Fantasy in Real Life: Palace of Fine Arts, San Francisco

Image credit: Wearableworldnews.com

Image credit: Wearableworldnews.com

The Palace of Fine Arts is one of the few sights of the Fantasy in Real Life Series that I’ve actually visited.  Located in the marina district of San Francisco, this stunning structure is a magnet for photographers and artists alike.

The Palace was originally built as a part of the Panama-Pacific Exhibition, a world fair that ran from February 20th to December 4th in 1915. This particular fair was to celebrate the completion of the Panama Canal and also showcase San Francisco’s recovery from the 1906 earthquake.

The Palace of Fine Arts was one of ten separate palaces that dotted the over 600 acre exhibition, the other nine palaces were for education, liberal arts, manufactures, varied industries, agriculture, food products, transportation, mines and metallurgy, and machinery.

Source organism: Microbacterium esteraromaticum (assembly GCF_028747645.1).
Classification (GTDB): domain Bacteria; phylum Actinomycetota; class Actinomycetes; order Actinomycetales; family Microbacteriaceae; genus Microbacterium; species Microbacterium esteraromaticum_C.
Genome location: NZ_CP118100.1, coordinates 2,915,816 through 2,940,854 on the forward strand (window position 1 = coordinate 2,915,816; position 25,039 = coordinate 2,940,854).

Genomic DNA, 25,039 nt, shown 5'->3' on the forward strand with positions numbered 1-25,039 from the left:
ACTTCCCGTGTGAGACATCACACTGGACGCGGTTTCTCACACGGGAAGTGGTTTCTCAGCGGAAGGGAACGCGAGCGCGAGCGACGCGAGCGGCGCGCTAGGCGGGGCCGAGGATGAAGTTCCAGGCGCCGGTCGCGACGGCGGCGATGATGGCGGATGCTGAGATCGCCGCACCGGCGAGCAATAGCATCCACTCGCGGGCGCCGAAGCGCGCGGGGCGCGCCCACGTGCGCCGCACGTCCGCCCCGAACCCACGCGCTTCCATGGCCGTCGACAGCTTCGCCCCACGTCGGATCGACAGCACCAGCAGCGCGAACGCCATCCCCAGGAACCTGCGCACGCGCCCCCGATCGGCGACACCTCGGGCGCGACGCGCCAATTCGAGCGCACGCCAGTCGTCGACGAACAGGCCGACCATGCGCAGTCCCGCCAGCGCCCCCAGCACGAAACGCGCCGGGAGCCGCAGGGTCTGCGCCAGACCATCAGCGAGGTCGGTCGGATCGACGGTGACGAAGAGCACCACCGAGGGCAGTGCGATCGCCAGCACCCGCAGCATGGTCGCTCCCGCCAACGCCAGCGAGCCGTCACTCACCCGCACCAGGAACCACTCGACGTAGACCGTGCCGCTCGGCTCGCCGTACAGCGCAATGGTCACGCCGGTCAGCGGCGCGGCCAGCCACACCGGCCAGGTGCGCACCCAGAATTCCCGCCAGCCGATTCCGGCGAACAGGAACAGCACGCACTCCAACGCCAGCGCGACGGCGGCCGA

The exhibition was not built to last, the Palace of Fine Arts was built primarily of wood and then covered with a mixture of plaster and burlap-type fiber.  The original intention was for all the palaces to be torn down at the end of the fair, but the Palace of Fine Arts was so popular that the Palace Preservation League was formed before the end of the fair.

Despite their best efforts, the Palace fell into ruin and fell to vandalism.  In 1964 the original Palace was torn down save the steel structure of the exhibit hall, and rebuilt using newer more durable materials, like lightweight poured-in-place concrete. In 1969, the exhibit hall became home to the interactive museum, the Exploratorium.

To learn more about the Palace of Fine arts, check out these links below:

For more of the Fantasy In Real LIfe Series, Click here!

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